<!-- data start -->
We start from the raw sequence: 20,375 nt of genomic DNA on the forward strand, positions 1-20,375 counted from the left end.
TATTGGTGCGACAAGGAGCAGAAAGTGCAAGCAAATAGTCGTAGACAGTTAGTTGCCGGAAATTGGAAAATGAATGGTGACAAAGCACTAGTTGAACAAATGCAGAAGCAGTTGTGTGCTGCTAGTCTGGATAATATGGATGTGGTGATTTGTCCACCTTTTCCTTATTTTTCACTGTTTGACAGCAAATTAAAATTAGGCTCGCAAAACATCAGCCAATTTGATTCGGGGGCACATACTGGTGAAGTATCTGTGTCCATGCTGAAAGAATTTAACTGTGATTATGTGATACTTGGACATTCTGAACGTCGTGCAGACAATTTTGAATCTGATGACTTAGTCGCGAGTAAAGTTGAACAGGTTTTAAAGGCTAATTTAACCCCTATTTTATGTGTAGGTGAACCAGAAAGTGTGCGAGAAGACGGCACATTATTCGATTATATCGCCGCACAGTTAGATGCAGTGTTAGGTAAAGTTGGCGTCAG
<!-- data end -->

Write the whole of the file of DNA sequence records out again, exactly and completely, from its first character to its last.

We start from the raw sequence: 20,375 nt of genomic DNA on the forward strand, positions 1-20,375 counted from the left end.
TATTGGTGCGACAAGGAGCAGAAAGTGCAAGCAAATAGTCGTAGACAGTTAGTTGCCGGAAATTGGAAAATGAATGGTGACAAAGCACTAGTTGAACAAATGCAGAAGCAGTTGTGTGCTGCTAGTCTGGATAATATGGATGTGGTGATTTGTCCACCTTTTCCTTATTTTTCACTGTTTGACAGCAAATTAAAATTAGGCTCGCAAAACATCAGCCAATTTGATTCGGGGGCACATACTGGTGAAGTATCTGTGTCCATGCTGAAAGAATTTAACTGTGATTATGTGATACTTGGACATTCTGAACGTCGTGCAGACAATTTTGAATCTGATGACTTAGTCGCGAGTAAAGTTGAACAGGTTTTAAAGGCTAATTTAACCCCTATTTTATGTGTAGGTGAACCAGAAAGTGTGCGAGAAGACGGCACATTATTCGATTATATCGCCGCACAGTTAGATGCAGTGTTAGGTAAAGTTGGCGTCAG